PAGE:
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How to cope with kids on a plane - the non-parent's guide

Wednesday 24 July 2013

Before you start, it's not that I hate kids. This isn't going to be one long whiny post about how annoying they all are.

Granted, I do find a lot of kids annoying. But I also find a lot of people* annoying. So I'm not indiscriminate in my annoyance.

I even like some kids. I like this one the best...

She's taking her first flight next week! And will only
be a blessing to all those lucky to be on the same plane.

And there are some other ones too, I just can't quite remember them right now.

A few weeks ago, I was on a plane from Dublin to Tenerife. These kind of flights are typically family-heavy. Much like the Gatwick-Orlando flights. I don't think that I'm being unfair when I say that sometimes, kids can be a bit much on a plane. The smaller ones are uncomfortable and screamy, the bigger ones are bored and kicky. I can understand why, of course. I'm not a demon. But this can make for an uncomfortable flight for the other passengers (their parents included)

So, if you're faced with a kicking child behind you, that isn't your own, how do you cope? I have a few tips that will help you on your way.

Coping with the "devil child"

These ones are the worst. You can tell by the look in their eye that they want to cause some trouble. I've seen two bad cases of devil child in my time. The first was on a flight back from Nairobi. Two little kids (4? 5?) were jumping on their seats prior to take off. One by one, the stewardesses came around to ask them to sit down and put their seatbelts on. They were really asking the parents to step up and, you know, make this happen. Each time, they explained that without their seatbelts on, we wouldn't be able to take off.

"But they keep taking them off..." the parents explained.

Well, quite.

After take off, the kids took them off straight away. The stewardesses rushed back.

"If we hit any turbulence, they will get hurt"

Which would be.... bad, right? Anyway. No one was listening. No one was doing what was asked. This was until the Jamaican stewardess came up. As she walked up the aisle, the song "Takin' Care of Business" played. Probably.

"You will SIT down right now, and you will stay in your seats, or so help me, I will take my shoe off to you"

I'm sure this isn't protocol. And I won't say who the airline were, just in case. But it worked, and it was awesome.

The second instance was on the Tenerife flight. Throughout the four hours, my seat was repeatedly kicked, jolted and used as a stepping stone. As the two children and mother swapped seats, my hair was pulled while I was used as a steadying post.

There was a young guy next to me, a 16 year old, who wasn't feeling great. In addition to his nausea, the girl behind him was pulling the tray back and forth, back and forth, hard and fast. I looked back between the gap and shook my head at her. This is when I saw that she had upended a bag of Tayto on her tray, and was mushing the contents everywhere with her foot.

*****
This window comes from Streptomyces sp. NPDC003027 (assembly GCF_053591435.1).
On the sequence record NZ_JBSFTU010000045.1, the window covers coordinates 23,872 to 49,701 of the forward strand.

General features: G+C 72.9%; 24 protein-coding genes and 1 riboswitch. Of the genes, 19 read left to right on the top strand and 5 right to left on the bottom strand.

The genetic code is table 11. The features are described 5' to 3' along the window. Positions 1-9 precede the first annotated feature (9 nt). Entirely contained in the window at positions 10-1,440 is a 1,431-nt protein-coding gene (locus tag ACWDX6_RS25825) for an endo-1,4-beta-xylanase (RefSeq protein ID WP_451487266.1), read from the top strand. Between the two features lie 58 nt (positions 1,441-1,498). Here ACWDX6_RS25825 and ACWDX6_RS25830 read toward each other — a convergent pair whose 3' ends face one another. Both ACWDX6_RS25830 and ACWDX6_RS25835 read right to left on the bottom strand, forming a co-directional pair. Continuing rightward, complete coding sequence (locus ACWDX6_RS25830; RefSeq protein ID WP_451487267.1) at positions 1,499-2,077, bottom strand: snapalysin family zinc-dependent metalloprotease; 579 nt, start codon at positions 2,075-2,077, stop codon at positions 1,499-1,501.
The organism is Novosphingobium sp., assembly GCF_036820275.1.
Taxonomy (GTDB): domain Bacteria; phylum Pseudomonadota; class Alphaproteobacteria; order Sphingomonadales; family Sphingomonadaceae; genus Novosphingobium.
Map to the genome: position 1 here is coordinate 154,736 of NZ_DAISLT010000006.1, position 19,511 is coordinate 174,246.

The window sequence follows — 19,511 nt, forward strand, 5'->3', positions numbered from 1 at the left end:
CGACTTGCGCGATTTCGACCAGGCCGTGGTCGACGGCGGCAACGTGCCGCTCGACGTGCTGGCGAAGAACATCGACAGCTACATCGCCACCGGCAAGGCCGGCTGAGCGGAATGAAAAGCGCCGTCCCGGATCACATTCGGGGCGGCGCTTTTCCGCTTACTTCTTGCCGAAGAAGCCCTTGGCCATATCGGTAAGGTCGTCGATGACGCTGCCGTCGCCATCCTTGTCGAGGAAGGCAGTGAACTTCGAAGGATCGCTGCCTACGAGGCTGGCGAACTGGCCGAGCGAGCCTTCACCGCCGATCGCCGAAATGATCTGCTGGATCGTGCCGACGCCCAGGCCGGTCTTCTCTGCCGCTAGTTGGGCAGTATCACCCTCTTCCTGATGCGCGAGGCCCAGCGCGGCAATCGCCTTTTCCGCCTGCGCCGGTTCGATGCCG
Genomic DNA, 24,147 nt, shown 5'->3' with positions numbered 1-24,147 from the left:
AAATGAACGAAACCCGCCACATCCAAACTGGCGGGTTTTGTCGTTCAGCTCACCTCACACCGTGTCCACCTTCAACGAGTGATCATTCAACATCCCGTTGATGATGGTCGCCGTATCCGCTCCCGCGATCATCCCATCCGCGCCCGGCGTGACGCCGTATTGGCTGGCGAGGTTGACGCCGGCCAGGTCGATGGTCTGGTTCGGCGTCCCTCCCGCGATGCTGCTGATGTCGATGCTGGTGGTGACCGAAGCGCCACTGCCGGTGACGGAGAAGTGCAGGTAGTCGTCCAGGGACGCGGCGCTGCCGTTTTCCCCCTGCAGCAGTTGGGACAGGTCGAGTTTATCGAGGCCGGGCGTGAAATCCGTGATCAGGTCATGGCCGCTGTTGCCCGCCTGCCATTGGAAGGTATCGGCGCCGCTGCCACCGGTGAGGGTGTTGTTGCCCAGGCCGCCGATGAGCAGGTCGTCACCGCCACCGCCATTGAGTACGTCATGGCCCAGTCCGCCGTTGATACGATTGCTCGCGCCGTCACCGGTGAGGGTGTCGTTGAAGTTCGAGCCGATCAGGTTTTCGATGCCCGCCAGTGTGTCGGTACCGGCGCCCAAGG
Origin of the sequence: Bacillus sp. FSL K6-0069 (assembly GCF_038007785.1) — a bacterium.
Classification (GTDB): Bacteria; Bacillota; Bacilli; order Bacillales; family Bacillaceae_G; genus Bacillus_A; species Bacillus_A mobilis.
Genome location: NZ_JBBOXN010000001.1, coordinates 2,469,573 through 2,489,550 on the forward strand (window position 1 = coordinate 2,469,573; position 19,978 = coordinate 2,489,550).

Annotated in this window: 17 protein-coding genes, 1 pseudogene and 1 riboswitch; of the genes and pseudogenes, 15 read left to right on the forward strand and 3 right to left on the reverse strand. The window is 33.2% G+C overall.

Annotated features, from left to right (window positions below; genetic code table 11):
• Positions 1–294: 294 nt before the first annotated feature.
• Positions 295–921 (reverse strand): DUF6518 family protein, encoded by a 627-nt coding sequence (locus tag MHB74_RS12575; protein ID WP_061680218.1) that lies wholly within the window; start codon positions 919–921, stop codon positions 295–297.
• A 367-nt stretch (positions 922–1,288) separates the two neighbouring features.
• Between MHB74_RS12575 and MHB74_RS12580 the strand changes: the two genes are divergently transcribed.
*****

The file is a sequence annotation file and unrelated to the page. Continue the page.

This... I just can't find the words. It was so disgusting, I couldn't cope. I have what borders on a phobia of crisps, so much so that I can barely type the word. The thought of it makes me shudder.

Anyway, what's my advice?

1. The turn and headshake
This can be accompanied by words, once you've sussed out how scary the accompanying parent is. I decided not to take that risk. Try to look as scary and grown up as you can.

2. The counter-aggressive seat thump
If you are scared of the parent/child sitting behind you, there's no shame in rocking manically back and forth, jolting their tray. I don't know how effective this actually is, but it sure feels good.

3. Telling
If you're positive that the parents aren't that scary, and not staying in the same place as you, tell on them. Get the stewardess to ask them to quit it. Or, ask the parents themselves to please ask their darlings to stop whatever it is they're doing. Be prepared for some backlash though.

I've taken a lot of flights in my time. And the fact that I only have two real devil child experiences says something. Writing this has made me realise that a sequel is in order, so,  next up - How to cope with annoying adults on a plane. Including some amazing patented boarding advice.

*I'm aware, by the way, that children are indeed are people too. I just sometimes forget this. Once, I accidentally referred to a baby's parents as its "owners" - they weren't as amused as I was.

1 comment

  1. I will also directly tell a child to stop if they're kicking my sea. I'm not scared of their parents, and I'm certainly not scared of them.

    Odds are, they'll stop because they respect authority even if they don't listen to their parents.

    Or I guess you could ask their parents to tell them to stop. I like to cut out the middleman, obvs.


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